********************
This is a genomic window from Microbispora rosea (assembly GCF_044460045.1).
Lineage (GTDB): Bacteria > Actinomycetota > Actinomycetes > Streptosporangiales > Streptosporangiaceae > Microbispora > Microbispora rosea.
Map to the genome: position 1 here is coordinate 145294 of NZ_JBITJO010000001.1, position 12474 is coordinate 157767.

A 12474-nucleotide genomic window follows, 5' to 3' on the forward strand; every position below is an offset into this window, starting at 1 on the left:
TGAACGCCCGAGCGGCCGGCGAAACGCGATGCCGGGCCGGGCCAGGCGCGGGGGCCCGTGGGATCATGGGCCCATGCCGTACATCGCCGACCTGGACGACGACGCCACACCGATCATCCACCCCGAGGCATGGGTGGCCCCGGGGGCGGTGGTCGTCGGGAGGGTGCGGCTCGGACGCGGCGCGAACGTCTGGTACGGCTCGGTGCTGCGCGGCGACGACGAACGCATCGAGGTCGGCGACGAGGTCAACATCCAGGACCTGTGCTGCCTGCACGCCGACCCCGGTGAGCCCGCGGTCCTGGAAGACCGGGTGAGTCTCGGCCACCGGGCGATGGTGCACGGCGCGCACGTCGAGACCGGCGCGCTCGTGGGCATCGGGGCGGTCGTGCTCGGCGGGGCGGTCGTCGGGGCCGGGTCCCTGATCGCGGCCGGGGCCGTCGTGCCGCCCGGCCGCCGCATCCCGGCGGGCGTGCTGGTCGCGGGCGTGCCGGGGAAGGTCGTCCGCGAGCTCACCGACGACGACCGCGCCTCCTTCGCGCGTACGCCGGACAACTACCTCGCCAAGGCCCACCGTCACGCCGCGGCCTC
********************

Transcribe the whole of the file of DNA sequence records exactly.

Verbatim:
This is a genomic window from Microbispora rosea (assembly GCF_044460045.1).
Lineage (GTDB): Bacteria > Actinomycetota > Actinomycetes > Streptosporangiales > Streptosporangiaceae > Microbispora > Microbispora rosea.
Map to the genome: position 1 here is coordinate 145294 of NZ_JBITJO010000001.1, position 12474 is coordinate 157767.

A 12474-nucleotide genomic window follows, 5' to 3' on the forward strand; every position below is an offset into this window, starting at 1 on the left:
TGAACGCCCGAGCGGCCGGCGAAACGCGATGCCGGGCCGGGCCAGGCGCGGGGGCCCGTGGGATCATGGGCCCATGCCGTACATCGCCGACCTGGACGACGACGCCACACCGATCATCCACCCCGAGGCATGGGTGGCCCCGGGGGCGGTGGTCGTCGGGAGGGTGCGGCTCGGACGCGGCGCGAACGTCTGGTACGGCTCGGTGCTGCGCGGCGACGACGAACGCATCGAGGTCGGCGACGAGGTCAACATCCAGGACCTGTGCTGCCTGCACGCCGACCCCGGTGAGCCCGCGGTCCTGGAAGACCGGGTGAGTCTCGGCCACCGGGCGATGGTGCACGGCGCGCACGTCGAGACCGGCGCGCTCGTGGGCATCGGGGCGGTCGTGCTCGGCGGGGCGGTCGTCGGGGCCGGGTCCCTGATCGCGGCCGGGGCCGTCGTGCCGCCCGGCCGCCGCATCCCGGCGGGCGTGCTGGTCGCGGGCGTGCCGGGGAAGGTCGTCCGCGAGCTCACCGACGACGACCGCGCCTCCTTCGCGCGTACGCCGGACAACTACCTCGCCAAGGCCCACCGTCACGCCGCGGCCTC